The advertising on the Google search engine follows a model pay per click or PPC, that is, we will pay for each time a user does click on ads.
This advertising uses an auction format, that is, all advertisers bid for that space and keyword and decide the maximum price they are willing to pay. From there, Google uses a series of parameters to determine which ads to show and in what order.
The next million-dollar question is, logically, what are these parameters. The crux of the matter is the Quality Score or level of quality.
The Quality Score is a score from 1 to 10 that Google assigns to each keyword in the account. The higher it is, the less we will pay for the ads and the better they will be located in the search engine. This score is determined based on:
- The CTR or “click-through rate”, that is, the percentage of users who click on the ad concerning the total number of users who see it. The higher the ad-to-keyword ratio and the attractiveness of the ad, the higher the CTR achieved.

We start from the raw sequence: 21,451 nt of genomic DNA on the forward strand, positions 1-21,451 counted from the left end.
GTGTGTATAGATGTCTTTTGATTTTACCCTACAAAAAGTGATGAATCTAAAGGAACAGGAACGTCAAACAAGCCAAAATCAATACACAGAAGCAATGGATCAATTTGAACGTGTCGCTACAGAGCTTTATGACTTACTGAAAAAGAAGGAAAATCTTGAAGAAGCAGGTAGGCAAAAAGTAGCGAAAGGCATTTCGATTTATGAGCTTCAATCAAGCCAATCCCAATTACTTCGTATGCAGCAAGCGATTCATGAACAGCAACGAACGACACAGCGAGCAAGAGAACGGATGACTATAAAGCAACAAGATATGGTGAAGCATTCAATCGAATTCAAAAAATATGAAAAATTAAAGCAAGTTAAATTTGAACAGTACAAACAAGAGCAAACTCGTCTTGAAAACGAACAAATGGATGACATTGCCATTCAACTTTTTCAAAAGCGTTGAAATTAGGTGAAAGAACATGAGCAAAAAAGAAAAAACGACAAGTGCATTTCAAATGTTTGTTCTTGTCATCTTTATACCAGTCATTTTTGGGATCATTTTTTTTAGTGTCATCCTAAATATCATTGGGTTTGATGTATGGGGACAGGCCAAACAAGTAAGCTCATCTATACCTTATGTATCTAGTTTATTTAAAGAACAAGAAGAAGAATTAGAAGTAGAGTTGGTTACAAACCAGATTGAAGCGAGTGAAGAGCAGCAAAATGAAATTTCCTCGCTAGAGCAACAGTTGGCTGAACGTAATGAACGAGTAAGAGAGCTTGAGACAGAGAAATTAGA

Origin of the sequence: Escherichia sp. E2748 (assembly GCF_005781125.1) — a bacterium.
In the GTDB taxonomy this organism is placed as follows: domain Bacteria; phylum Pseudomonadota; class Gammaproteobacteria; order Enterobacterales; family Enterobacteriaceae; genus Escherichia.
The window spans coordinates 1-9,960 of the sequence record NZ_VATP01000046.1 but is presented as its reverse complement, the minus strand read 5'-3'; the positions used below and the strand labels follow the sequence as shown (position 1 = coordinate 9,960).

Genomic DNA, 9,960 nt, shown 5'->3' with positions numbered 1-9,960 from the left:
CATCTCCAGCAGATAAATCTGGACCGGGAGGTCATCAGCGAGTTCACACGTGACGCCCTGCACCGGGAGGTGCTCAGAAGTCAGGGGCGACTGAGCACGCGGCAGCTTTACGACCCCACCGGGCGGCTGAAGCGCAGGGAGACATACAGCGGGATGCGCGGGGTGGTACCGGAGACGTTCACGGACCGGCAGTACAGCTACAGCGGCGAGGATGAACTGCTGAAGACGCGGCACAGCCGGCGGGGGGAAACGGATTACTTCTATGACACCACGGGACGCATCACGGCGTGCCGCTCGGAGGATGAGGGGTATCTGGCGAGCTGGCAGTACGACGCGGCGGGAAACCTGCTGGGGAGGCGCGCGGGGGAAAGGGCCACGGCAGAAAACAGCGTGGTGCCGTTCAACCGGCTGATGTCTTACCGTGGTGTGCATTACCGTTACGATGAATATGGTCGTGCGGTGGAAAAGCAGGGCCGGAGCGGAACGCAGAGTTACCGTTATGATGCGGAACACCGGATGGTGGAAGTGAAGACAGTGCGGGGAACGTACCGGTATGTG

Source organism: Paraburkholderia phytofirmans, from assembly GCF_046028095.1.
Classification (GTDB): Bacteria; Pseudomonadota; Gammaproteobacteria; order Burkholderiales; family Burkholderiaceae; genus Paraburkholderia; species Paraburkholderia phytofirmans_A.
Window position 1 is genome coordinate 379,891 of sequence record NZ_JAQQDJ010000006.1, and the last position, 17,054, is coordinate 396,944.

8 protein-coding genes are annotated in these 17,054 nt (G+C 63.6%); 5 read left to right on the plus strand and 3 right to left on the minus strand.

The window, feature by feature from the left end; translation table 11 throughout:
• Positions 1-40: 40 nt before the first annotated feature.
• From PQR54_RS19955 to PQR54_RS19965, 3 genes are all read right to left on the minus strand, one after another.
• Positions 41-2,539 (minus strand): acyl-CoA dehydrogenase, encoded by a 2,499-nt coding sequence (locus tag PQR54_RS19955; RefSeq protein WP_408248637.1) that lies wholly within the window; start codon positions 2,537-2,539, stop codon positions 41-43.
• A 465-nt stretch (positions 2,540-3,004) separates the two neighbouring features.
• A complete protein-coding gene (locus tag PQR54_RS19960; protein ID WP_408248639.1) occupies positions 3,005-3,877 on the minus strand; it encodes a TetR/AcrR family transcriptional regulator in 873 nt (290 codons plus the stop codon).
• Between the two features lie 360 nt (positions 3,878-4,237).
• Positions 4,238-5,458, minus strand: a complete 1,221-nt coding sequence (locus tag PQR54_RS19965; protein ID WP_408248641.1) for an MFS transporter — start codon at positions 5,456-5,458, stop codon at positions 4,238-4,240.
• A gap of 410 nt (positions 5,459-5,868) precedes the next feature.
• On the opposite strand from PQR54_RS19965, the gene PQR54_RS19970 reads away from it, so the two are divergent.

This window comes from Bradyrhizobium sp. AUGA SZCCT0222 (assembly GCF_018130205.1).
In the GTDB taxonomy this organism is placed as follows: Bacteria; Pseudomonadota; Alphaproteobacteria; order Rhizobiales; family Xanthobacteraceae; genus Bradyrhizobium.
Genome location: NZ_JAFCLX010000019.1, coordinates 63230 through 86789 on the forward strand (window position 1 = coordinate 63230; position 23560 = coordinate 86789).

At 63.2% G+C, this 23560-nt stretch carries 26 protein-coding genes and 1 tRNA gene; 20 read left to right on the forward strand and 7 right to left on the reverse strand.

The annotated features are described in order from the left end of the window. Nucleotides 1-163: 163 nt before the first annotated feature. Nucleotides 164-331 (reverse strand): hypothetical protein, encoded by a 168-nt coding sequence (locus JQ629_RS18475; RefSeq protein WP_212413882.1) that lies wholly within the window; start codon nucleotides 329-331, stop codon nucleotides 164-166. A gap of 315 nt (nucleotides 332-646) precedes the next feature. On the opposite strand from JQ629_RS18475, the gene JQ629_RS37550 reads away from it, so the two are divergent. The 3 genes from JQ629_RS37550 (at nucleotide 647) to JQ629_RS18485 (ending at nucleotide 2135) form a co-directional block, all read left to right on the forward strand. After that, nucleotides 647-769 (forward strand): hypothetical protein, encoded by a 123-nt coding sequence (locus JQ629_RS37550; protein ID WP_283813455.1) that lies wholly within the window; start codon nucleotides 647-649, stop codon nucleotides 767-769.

- The relevance of the ad, that is, to what extent it corresponds to the keyword searched by the user.
- The landing page the user reaches after clicking. Once again, what we are looking for is a good relationship between the keyword and the contents of the page, as well as a good user experience.
Read more: SEA / SEO: How to find keyword ideas?
How to create a great Google Ads campaign step by step
1) set goals
You already know that setting realistic and consistent goals for your business should be the first step in any marketing campaign.
The campaigns Google Ads are very versatile because we can use them to turn to the user at different stages of the funnel.
The most traditional strategy is based on acting on the last phase of the conversion funnel when the user is ready to buy. This allows you to achieve high conversion rates and fast results but has the disadvantage that the competition can be very high. Since advertising is paid on an auction basis, this often has a high cost per click.